Colorado Republican editors gathered at a luncheon in the Metropole Hotel here, in Denver, Oct. 27, at which the Colorado Republican delegation in Congress was host, formed the Republicans Newspaper Association of Colorado, and pledged thorough support and cooperation for party success in the presidential campaign next year.

  The application of two companies for permits to enable them to establish omnibus lines were denied by the State Public Utilities Commission. The Rhoads Truck Line Company, through W.H. Rhoads, asked to haul freight between Montrose and Grand Junction, including Olathe. Henry C. Davis and Harry C. Davis, doing business as the Davis Brothers Company, filed application to operate a freight line between Grand Junction and Bowie. The service offered by these two concerns would be replicated by that of the railroads, the commission’s opinion stated.

  A bridge over the swollen Big Thompson River, four miles west of Loveland, collapsed beneath the weight of a herd of cattle, and fifteen of the animals were plunged into the water. Several head were rescued after being carried some distance downstream and others were badly injured when buffeted against the rocks. The cattle were being driven by Louis Perlman from their summer pasture in the mountains to the feed yards in Loveland.

  The laying of the cornerstone of the $350,000 gymnasium at the University of Colorado was the outstanding event on Home Coming Day, Nov. 3. With Past Grand Master J.A. Davis in charge, the Grand Lodge of Colorado A.F. &A.M. officiated in the exercises. Many prominent Masonic officials were present. A short address by Governor Sweet followed the laying of the cornerstone.

  Richards and Saunders, working the Jennie Blanche Mine below the city, made a shipment of some 20 tons of high grade ore to the smelters at Leadville during the week.

  Street Commissioner Charley Klais has finished laying the sidewalk over the flume down to the concrete bridge which makes a decided improvement over street conditions for the past six months.

  The Blake brothers are making trips daily with several four-horse teams hauling machinery and supplies to the Evergreen smelter at Apex.

120 years ago – November 10, 1893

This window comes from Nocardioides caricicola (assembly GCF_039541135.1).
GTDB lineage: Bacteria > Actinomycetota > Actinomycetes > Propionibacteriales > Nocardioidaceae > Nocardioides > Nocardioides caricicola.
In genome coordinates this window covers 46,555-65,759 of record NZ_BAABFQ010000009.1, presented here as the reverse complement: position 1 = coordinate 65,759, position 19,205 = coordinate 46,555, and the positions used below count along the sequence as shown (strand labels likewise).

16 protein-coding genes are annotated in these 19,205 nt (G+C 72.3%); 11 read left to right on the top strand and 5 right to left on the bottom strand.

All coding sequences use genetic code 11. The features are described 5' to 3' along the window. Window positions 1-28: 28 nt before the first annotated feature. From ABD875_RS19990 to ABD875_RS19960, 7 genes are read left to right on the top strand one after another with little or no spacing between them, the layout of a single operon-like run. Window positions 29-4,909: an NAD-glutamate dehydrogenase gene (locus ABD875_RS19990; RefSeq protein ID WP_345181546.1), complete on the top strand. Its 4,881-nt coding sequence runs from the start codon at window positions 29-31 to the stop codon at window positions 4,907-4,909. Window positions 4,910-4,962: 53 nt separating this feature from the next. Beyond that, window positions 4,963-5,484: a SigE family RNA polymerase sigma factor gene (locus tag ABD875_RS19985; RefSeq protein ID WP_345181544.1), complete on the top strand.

There was filed for record last Monday evening a deed to the Mammoth Lodes, Mammoth Side Lode, and the Waterbury and McAdams Lodes, covering 7,200 feet of linear patented property, situated within the corporate limits of Central City. The purchasers are a syndicate of Chicago gentlemen, the cash consideration being $100,000, the sale having been effected through Messrs. Henry P. Lowe and E.W. Williams, negotiations having been pending for several months with this view in end. The Mammoth is the great mother gold fissure vein of Gilpin County and has produced since 1859 $500,000, yet the vein has not been worked in a systematic manner.

  Hon. Marcus Leahey, superintendent of the German Mine on Bellevieu Mountain, informs the Register-Call that connection has been made from the lower west level of the east shaft with the total depth of 270 feet. Before connection was made, the air was very bad, and not more than one round of shots being made in every 24 hours, so heavily did the powder smoke hang in the level and the upper raise. The German pool now have a large block of ground opened up to backstope, and should soon begin to realize from the amount of dead work they have accomplished.

  Last week the Saratoga Mining Company received the neat sum of $76.51 per ton for a lot of concentrates sold through the ore purchasing agency of Mr. Forbes Rickard. Pretty good price, isn’t it, these hard times?

  Mr. G.R. Reedy is taking the water out of the Jefferson Lode, that portion owned by McFarlane & Co. This lode has been leased and bonded by Mr. Reedy and some Denver parties. The Jefferson lies south and west of the Leavenworth.

  Hon. William H. Richards sticks to the property of the Leavenworth Lode in Russell District with the staying qualities which is his great characteristic. Some time ago he lowered the water in the main shaft to a point below the 500 foot station and after considerable prospecting which did not satisfy him he has concluded to take out the water another 100 feet and see what there is at the 600 foot station.

  Born: In Denver, Colorado, November 1, to the wife of J.A. Flynn, proprietor of the Oriental Tea Company, a daughter.

  Born: In Central City, Gilpin County, November 3, to the wife of Henry Altvater, a daughter.

  Born: In Central City, Gilpin County, November 4, to the wife of Isaac Rachofsky, a daughter.

  Born: In Central City, Gilpin County, November 3, to the wife of James Bristol, a daughter.

  Born: On Ralston Creek, Gilpin County, November 1, to the wife of Rodney Davis, a daughter.

  Born: In Gilson Gulch, Clear Creek County, November6, to the wife of L. Battvinii, a daughter.

  Born: In Central City, Gilpin County, November 1, to the wife of D. Ivey, a daughter.

  Born: In Central City, Gilpin County, November 8, to the wife of Leonard Schaffnit, a son. The young heir of Mr. Schaffnit is a Republican and an advocate of woman suffrage.

  Died: In Rockford, Illinois, November 5, Ole Anderson, aged 82 years. Deceased was the father of Mrs. P.C. Hansen of this city.

  Died: In Central City, November 6, Richard Sobey aged 26 years.

  Died: In Black Hawk, November 9, Mrs. August Meyers, aged 51 years and 11 months.